So much for our plan to wait until Twitter’s stock falls 50 percent or so before buying. The microblogging company with dreams of becoming a profitable global advertising platform launched its IPO today. The stock opened at $45, about 80 percent above the initial offering price set just last night.
Here’s coverage from the Wall Street Journal: Live Blogging Twitter’s IPO.
Here’s a reminder, via Wired’s Ryan Tate, that despite what I’ll call the crazy rise in the stock, Twitter hasn’t conquered the world yet:
Despite all the froth around Twitter’s IPO, the company isn’t all that big, with a valuation, at the moment, of around $31.5 billion. Rival Facebook clocks in at around $120 billion, while an icon of the last tech boom, Amazon, is worth $163 billion. Google is at $342 billion. Twitter is closer to being an Intuit or Adobe than the next Facebook.
Part of that difference is down to the fact that Twitter bleeds cash while Facebook gushes profit. After losing $80 million last year, Twitter posted a net loss of $134 million for the first nine months of this year, according to a company filing with the Securities and Exchange Commission. It has never been profitable. Facebook, in contrast, grew profits for at least three years to $1 billion before it went public.
And The Atlantic points out that even artsy-crafty Etsy has a take on the IPO:
The Twitter IPO, in the tender eyes of Etsy http://t.co/ovaCTlC5hC
— TheAtlanticTech (@TheAtlanticTECH) November 7, 2013
Here’s the latest Associated Press take on the IPO and the opening of trading:
AP Technology Writer
NEW YORK — If Twitter’s bankers and executives were hoping for a surge on the day of the stock’s public debut, they got it. The stock opened at $45.10 a share on its first day of trading, 73 percent above its initial offering price.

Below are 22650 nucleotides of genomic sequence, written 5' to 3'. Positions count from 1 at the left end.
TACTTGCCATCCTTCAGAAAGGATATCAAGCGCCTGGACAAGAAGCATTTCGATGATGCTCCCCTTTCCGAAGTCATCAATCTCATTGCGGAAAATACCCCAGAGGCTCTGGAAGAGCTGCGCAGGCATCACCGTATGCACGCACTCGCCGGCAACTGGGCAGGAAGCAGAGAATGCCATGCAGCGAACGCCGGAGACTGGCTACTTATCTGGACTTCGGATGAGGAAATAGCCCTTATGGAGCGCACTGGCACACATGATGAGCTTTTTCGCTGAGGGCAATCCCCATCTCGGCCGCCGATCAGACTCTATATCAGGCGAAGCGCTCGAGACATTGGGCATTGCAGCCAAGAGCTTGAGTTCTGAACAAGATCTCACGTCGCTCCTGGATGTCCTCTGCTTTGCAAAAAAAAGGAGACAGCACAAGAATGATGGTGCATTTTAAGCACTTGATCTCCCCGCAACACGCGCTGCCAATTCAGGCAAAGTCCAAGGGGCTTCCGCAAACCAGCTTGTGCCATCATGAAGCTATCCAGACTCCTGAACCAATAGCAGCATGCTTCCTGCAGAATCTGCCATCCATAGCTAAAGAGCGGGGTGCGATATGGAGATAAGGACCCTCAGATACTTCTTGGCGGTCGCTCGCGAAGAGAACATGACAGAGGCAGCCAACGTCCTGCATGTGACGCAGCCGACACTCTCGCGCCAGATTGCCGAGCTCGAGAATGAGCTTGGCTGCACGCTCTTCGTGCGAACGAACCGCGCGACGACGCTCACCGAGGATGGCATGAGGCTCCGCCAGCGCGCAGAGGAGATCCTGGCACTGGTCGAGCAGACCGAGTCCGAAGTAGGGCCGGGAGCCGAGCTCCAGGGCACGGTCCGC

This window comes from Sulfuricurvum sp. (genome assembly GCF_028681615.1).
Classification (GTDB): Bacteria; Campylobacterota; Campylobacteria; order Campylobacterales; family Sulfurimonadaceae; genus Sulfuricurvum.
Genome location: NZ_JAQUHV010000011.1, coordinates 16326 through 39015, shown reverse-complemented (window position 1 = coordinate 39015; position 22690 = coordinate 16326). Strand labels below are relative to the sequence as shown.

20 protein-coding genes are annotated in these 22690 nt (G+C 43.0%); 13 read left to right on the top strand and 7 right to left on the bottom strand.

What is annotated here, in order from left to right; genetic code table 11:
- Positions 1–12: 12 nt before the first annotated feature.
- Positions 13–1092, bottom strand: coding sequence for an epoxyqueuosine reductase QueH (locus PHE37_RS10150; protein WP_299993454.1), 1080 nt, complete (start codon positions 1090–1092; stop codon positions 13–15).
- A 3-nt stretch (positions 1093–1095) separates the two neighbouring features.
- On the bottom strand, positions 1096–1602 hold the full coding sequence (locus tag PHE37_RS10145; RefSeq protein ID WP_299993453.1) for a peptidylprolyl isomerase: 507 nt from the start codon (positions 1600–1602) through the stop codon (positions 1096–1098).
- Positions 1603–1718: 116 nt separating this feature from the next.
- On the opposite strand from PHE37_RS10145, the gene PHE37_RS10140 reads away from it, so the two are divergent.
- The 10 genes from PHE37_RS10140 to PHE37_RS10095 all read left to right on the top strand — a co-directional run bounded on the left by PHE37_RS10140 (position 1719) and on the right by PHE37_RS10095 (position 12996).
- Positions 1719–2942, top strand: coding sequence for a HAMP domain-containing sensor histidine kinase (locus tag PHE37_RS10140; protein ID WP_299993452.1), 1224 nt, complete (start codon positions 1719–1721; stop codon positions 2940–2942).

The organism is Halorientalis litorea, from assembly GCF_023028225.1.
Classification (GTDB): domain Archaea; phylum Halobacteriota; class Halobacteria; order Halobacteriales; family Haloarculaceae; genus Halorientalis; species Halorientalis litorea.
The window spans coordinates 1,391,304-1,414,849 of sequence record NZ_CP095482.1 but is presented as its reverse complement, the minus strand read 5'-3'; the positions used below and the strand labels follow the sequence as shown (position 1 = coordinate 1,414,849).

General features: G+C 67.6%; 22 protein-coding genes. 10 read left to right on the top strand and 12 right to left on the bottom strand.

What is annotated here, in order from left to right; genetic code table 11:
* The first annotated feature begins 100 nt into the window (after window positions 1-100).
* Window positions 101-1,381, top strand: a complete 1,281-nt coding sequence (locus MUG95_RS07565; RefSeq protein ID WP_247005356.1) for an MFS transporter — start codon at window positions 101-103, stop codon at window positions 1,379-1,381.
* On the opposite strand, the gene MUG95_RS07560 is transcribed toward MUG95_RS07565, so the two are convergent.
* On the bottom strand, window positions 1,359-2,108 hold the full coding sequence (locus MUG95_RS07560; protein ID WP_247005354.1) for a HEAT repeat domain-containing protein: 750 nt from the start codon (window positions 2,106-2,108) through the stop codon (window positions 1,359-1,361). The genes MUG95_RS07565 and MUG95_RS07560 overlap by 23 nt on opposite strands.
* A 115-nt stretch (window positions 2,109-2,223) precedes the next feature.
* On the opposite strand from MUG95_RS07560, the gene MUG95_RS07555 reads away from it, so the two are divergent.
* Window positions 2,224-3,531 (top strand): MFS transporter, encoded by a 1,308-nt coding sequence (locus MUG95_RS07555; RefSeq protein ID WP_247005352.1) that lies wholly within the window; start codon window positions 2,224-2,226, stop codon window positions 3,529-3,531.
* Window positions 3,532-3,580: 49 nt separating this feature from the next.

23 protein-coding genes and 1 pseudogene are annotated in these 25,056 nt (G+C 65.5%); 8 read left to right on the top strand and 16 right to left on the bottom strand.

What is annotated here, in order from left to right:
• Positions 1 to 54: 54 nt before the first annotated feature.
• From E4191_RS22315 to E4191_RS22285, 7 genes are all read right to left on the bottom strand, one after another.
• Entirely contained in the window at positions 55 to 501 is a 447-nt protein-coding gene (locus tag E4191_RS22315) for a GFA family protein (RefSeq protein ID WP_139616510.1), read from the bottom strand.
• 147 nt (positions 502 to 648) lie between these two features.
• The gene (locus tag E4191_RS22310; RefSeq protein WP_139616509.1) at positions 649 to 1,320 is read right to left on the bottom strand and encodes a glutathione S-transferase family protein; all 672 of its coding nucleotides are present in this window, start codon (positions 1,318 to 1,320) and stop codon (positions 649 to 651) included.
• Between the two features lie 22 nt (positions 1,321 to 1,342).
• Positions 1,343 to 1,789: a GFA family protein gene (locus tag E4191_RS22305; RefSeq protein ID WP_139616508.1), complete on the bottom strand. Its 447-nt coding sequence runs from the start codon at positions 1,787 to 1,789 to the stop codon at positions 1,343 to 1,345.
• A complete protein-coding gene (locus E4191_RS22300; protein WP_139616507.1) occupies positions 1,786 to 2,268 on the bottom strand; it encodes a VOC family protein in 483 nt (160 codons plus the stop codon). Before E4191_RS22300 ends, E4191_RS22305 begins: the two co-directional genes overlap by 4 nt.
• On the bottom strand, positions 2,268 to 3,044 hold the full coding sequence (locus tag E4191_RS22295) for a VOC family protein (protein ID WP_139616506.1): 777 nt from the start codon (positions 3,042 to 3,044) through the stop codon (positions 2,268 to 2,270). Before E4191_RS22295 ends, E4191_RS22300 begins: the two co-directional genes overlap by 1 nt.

“It’s gone on pretty flawlessly,” says JJ Kinahan, chief strategist at TD Ameritrade.
The stock is now trading on the New York Stock Exchange under the symbol “TWTR.” It’s the most highly anticipated initial public stock offering since Facebook debuted last year. More than an hour into trading, the stock is holding steady. This tight range of trading, Kinahan says, indicates that people “feel like it was pretty fairly priced.”
The opening price values Twitter Inc. at $31 billion, which puts it in in range of KFC and Pizza Hut owner Yum Brands, tractor and tool maker Deere & Co. and slightly below State Street Corp., a financial services holding company.
“It clearly shows that demand exceeds the supply of shares,” says Wedbush analyst Michael Pachter. “It’s impossible to know what the real value is.”
Twitter’s shares jumped as high as $50.09 on Thursday morning and were up $19.14, or 73.6 percent, at $45.14 in midday trading amid a broader market decline. Tech stocks were broadly down as well, with Facebook Inc. sliding $1.02, or 2.1 percent, to $48.10.
Earlier in the day, Twitter gave users the opportunity to ring NYSE’s opening bell instead of executives. The users included Sir Patrick Stewart, Captain Jean-Luc Picard in “Star Trek: The Next Generation”; Vivienne Harr, a 9-year-old girl who ran a lemonade stand for a year to raise money to end child slavery; and Cheryl Fiandaca of the Boston Police Department.
Twitter’s initial public offering was carefully orchestrated to avoid the glitches and eventual letdown that surrounded Facebook’s initial public offering on the Nasdaq 18 months ago. Still, it’s the most highly anticipated IPO since its Silicon Valley rival’s 2012 debut.
“In hindsight when you look at this you almost think they left a little too much money on the table,” says Roger Entner of Recon Analytics.
What Entner means is that Twitter raised $1.8 billion Wednesday night when it sold 70 million shares at $26 each. Had it priced the stock at $30, for instance, the company would have taken away $2.1 billion. At $35, it would have reaped nearly $2.5 billion.